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There was an obituary in the Times this week of a woman named Diet Eman (deet EE-mahn), a Dutch woman who, as part of the Resistance in World War II, risked her life to rescue Dutch Jews.
According to the obituary, Eman was living with her parents when the Germans, hours after Hitler had vowed to respect Dutch neutrality, invaded the Netherlands. Her sister’s finance was killed on the first of five days of fighting. (A brother died later in a Japanese prison camp.)
Some of [Eman’s] neighbors argued that for whatever reason, God in his wisdom must have willed the German invasion. But Eman, a deeply religious woman could find no justification for such evil.
Diet Eman did not have to take part in the Resistance, she didn’t have to look for that coin, go after that sheep, interfere with the world’s motion; she chose to take part. Chose to be an external force, applying love against a time of hate.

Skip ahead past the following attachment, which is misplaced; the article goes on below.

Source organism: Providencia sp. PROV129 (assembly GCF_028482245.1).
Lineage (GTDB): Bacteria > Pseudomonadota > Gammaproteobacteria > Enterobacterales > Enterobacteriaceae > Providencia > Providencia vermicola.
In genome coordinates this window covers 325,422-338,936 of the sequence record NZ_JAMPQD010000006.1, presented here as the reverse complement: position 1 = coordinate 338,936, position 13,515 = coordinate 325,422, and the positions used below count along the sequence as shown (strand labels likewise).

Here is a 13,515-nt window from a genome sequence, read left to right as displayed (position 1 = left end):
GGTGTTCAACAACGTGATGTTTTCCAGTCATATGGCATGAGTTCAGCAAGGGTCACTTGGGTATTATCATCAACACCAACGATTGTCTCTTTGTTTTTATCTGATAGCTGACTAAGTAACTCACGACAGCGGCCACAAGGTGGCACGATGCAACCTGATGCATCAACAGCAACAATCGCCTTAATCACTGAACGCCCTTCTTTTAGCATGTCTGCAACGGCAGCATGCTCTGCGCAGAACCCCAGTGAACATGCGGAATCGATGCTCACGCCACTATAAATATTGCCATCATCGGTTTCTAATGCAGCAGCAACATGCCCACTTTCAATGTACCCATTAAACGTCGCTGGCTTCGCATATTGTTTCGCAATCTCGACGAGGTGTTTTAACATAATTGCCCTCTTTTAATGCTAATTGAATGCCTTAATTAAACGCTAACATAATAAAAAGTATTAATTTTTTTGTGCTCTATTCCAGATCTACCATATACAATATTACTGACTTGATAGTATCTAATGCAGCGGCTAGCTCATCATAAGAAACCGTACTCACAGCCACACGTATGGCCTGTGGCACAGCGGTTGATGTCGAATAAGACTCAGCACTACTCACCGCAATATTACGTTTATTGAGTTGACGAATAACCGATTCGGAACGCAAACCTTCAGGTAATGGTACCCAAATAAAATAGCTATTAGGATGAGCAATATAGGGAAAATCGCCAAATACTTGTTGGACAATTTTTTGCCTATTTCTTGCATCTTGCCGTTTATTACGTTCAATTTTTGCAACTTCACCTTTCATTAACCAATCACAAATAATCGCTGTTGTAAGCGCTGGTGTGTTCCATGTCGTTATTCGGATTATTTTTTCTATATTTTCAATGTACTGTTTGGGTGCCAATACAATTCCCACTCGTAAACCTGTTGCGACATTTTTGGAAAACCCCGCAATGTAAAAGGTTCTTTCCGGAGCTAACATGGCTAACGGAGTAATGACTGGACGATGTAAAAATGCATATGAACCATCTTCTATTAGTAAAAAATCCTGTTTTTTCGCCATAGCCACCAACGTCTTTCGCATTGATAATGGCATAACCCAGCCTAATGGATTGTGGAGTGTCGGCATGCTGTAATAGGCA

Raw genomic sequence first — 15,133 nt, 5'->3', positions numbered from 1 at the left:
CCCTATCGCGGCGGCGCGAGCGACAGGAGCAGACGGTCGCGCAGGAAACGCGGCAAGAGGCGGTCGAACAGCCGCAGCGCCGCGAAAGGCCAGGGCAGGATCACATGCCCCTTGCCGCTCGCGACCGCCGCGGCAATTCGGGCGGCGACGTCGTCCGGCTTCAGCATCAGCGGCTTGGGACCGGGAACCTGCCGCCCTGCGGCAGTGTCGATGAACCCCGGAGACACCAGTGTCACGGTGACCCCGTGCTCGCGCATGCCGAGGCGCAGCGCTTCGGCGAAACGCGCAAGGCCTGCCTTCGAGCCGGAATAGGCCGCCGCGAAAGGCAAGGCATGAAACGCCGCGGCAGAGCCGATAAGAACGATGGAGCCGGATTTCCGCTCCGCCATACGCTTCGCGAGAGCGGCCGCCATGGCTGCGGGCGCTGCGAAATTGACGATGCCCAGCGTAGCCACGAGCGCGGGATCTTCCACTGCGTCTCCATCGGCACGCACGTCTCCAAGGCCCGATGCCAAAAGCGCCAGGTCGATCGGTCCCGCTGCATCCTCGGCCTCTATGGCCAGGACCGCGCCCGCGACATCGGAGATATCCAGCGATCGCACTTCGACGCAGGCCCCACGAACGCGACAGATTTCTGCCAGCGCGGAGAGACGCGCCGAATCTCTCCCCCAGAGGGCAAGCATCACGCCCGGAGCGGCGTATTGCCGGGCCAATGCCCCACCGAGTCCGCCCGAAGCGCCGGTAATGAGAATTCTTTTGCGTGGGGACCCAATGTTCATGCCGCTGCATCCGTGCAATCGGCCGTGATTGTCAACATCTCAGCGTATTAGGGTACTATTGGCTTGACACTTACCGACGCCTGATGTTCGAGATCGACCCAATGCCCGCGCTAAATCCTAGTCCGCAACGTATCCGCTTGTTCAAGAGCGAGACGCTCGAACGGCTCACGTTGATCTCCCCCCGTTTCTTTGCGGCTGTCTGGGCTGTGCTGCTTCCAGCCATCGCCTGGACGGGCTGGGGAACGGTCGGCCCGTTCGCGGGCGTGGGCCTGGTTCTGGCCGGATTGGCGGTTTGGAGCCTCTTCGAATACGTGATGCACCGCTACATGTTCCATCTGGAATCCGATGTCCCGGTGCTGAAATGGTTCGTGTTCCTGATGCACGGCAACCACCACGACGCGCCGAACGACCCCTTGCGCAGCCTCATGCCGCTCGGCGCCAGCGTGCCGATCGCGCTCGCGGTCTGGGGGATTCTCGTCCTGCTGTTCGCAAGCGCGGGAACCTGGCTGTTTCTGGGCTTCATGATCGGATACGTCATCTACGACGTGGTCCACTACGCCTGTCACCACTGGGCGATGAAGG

By some miracle, a letter Eman’s boyfriend had written her on a single sheet of toilet paper and tossed from a train as he was being transported to his death at Dachau made its way to her.
‘Darling, don’t count on seeing each other again soon,’ he wrote… ‘Even if we won’t see each other on earth again, we will never be sorry for what we did, and that we took this stand.’
He signed off with the Latin phrase that was engraved on the gold engagement ring that he had given her: ‘Omnia vincit amor.’ Love conquers all.”
Or, as Saint Paul would say, hope, faith and love abide these three, and the greatest of these is love. There is no external force greater than love.
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September each year brought change to Swarthmore Street: new classes, friends, schools, challenges. And so we find ourselves here today, a new season at Saint Luke’s. I pray you’ll find here a place to seek and to find. A place to rejoice. A place to love. Welcome back!